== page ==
2) In a very large pot of boiling salted water, cook the beans over high heat until crisp-tender, about 5 minutes. Drain and refresh under cold water. Drain well and pat dry.

3) In a small bowl, whisk the olive oil with the vinegar until blended. In a large bowl, toss the beans with 1/2 cup of the vinaigrette and transfer to a platter. In the same large bowl, toss the beets and chives with the remaining 1/4 cup of vinaigrette and spoon over the beans. Season with salt, sprinkle the feta on top and serve.

For the lactose intolerant or vegan, you can omit the feta or find a faux feta.  M did, and he said it wasn’t bad…

Cheesy Baked Squash

This is comfort food that doesn’t have to be nearly as fatty as you think.  I use reduced fat sour cream, 75% reduced fat cheddar cheese, and turkey bacon instead of pork (which is about 80% less fat).

Cheesy Baked Squash


  • 6 medium yellow squash, thinly sliced
  • 8 strips turkey bacon, cooked and crumbled
  • 2 cups shredded cheddar cheese
  • 2 eggs, separated
  • 1 cup sour cream
  • 2 tablespoons flour (I use whole wheat)
  • 1/3 cup breadcrumbs

What I do:

  • Instead of following the original recipe and cooking the squash first THEN slicing it, I slice it then put it into a large pot, cover it with water, and cook it on medium heat from 20-30 minutes depending on how crisp I want it.  I highly suggest you do the same.  🙂  Make sure to drain it VERY well or you’ll end up with a watery-bottomed casserole.
  • Preheat the oven to 350F
  • Beat egg whites until stiff peaks form
  • Fold in yolks, sour cream, and flour
  • In a lightly greased baking dish, put down a layer of half the squash
  • Smear half the egg/sour cream mixture over it
  • Sprinkle half the cheese on top
  • Cover it with the crumbled bacon
  • Add the other half of the squash
  • Add the other half of the egg mixture
  • Add the other half of the cheese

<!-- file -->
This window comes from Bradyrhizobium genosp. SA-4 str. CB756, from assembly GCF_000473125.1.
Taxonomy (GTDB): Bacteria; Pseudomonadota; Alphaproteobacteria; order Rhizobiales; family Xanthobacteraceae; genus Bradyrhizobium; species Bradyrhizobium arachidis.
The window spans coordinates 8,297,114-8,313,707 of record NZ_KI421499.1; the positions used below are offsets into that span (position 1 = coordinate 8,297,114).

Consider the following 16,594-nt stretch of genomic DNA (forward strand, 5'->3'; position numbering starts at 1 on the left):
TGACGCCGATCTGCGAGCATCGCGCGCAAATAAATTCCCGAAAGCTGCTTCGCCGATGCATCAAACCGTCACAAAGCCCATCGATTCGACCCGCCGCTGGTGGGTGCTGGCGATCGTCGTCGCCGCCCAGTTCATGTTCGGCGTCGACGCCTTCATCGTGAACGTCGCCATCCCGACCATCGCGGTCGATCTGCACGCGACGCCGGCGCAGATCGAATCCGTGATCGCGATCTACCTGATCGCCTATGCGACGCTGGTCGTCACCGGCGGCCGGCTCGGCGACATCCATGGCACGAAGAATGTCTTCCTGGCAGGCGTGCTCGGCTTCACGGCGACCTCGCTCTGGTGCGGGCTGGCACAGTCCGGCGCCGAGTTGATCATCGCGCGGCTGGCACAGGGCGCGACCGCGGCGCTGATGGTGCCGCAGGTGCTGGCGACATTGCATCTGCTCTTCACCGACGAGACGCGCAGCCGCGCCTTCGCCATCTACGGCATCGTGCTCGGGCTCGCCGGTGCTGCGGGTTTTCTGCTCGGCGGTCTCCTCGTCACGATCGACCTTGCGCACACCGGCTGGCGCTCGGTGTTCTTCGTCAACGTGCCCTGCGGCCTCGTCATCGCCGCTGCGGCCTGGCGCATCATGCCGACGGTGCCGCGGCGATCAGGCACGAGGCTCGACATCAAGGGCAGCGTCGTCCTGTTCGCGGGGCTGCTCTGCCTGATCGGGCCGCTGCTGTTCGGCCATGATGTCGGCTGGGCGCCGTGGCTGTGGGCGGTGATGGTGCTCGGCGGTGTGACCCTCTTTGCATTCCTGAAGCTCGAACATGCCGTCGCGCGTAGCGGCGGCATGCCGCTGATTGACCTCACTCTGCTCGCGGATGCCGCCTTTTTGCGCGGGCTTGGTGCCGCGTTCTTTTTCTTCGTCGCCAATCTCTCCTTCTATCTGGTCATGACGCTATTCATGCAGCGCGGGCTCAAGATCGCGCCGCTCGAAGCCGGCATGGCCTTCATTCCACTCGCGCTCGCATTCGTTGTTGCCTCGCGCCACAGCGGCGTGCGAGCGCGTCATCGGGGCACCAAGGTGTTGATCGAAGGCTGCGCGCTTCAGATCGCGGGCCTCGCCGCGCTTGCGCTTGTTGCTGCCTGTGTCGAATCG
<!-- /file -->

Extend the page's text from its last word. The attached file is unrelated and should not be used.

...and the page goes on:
• Sprinkle the bread crumbs on top
  • Bake for 25 minutes

This is really great comfort food.

Fried Squash Blossoms

Since my zucchini, yellow squash, and pumpkins are all flowering like crazy, I decided it was time I tried out fried squash blossoms.  My friend Carrie told me they taste a bit like abalone, and oh my goodness she was right!  These were quick, easy, and delicious!  It was also pretty fun to go outside and collect the blossoms.  Pick them earlier in the day when they’re more open and there’s less insect activity.

I recommend them as a small snack or side dish, as they aren’t very healthy at all.

Fried Squash Blossoms (adapted from The Joy of Cooking)


  • 10 to 12 fresh squash blossoms
  • 1 clove of garlic, minced
  • 1/4 tsp. salt
  • 3/4 c. shredded cheddar cheese
  • 1/2 c. grated Romano cheese
  • 1 Tbsp. chopped fresh parsley
  • 1 Tbsp. chopped fresh basil
  • A few grinds of black pepper
  • 1 large egg, lightly beaten
  • Approximately 1 1/2 c. flour

What to do:

Mix the garlic, salt, cheese, herbs and pepper together in a bowl.
Remove the pistils from the blossoms and stuff them with the mixture.
Twist the tops to hold them closed.

Heat about 1/2 inch of olive (not extra-virgin) or canola oil in a
heavy frying pan or cast-iron skillet. Dip the blossoms one at a time
into the beaten egg and then into the flour. Fry them three or four at
a time, turning occasionally, until they are golden brown on each
side. Drain briefly on paper towels and serve immediately with
marinara sauce for dipping.

Stuffed Artichokes

Tasty, tasty, tasty, tasty, tasty… oh, yeah, recipe… um…


  • Four artichokes (I had three and just worked with it)
  • 8 oz finely shredded cheddar cheese (I used a dairy-free cheese alternative for M’s, and sprinkled his with paprika so we’d know the difference)